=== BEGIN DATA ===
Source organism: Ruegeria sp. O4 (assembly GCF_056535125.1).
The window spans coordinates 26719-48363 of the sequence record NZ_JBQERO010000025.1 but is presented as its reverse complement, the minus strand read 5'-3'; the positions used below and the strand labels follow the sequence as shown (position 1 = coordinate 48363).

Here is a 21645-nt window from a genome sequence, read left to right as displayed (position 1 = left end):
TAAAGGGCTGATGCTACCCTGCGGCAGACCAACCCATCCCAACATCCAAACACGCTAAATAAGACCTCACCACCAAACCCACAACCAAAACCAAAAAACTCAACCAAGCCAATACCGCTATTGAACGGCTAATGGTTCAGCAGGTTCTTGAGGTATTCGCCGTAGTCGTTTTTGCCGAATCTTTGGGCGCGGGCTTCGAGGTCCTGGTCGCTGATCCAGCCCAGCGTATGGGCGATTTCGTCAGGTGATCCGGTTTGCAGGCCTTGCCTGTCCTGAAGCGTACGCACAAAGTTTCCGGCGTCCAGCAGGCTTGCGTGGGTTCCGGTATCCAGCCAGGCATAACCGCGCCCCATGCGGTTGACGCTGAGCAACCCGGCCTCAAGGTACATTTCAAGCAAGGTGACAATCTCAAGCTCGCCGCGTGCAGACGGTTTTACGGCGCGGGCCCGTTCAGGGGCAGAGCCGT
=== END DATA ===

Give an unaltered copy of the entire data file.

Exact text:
Source organism: Ruegeria sp. O4 (assembly GCF_056535125.1).
The window spans coordinates 26719-48363 of the sequence record NZ_JBQERO010000025.1 but is presented as its reverse complement, the minus strand read 5'-3'; the positions used below and the strand labels follow the sequence as shown (position 1 = coordinate 48363).

Here is a 21645-nt window from a genome sequence, read left to right as displayed (position 1 = left end):
TAAAGGGCTGATGCTACCCTGCGGCAGACCAACCCATCCCAACATCCAAACACGCTAAATAAGACCTCACCACCAAACCCACAACCAAAACCAAAAAACTCAACCAAGCCAATACCGCTATTGAACGGCTAATGGTTCAGCAGGTTCTTGAGGTATTCGCCGTAGTCGTTTTTGCCGAATCTTTGGGCGCGGGCTTCGAGGTCCTGGTCGCTGATCCAGCCCAGCGTATGGGCGATTTCGTCAGGTGATCCGGTTTGCAGGCCTTGCCTGTCCTGAAGCGTACGCACAAAGTTTCCGGCGTCCAGCAGGCTTGCGTGGGTTCCGGTATCCAGCCAGGCATAACCGCGCCCCATGCGGTTGACGCTGAGCAACCCGGCCTCAAGGTACATTTCAAGCAAGGTGACAATCTCAAGCTCGCCGCGTGCAGACGGTTTTACGGCGCGGGCCCGTTCAGGGGCAGAGCCGT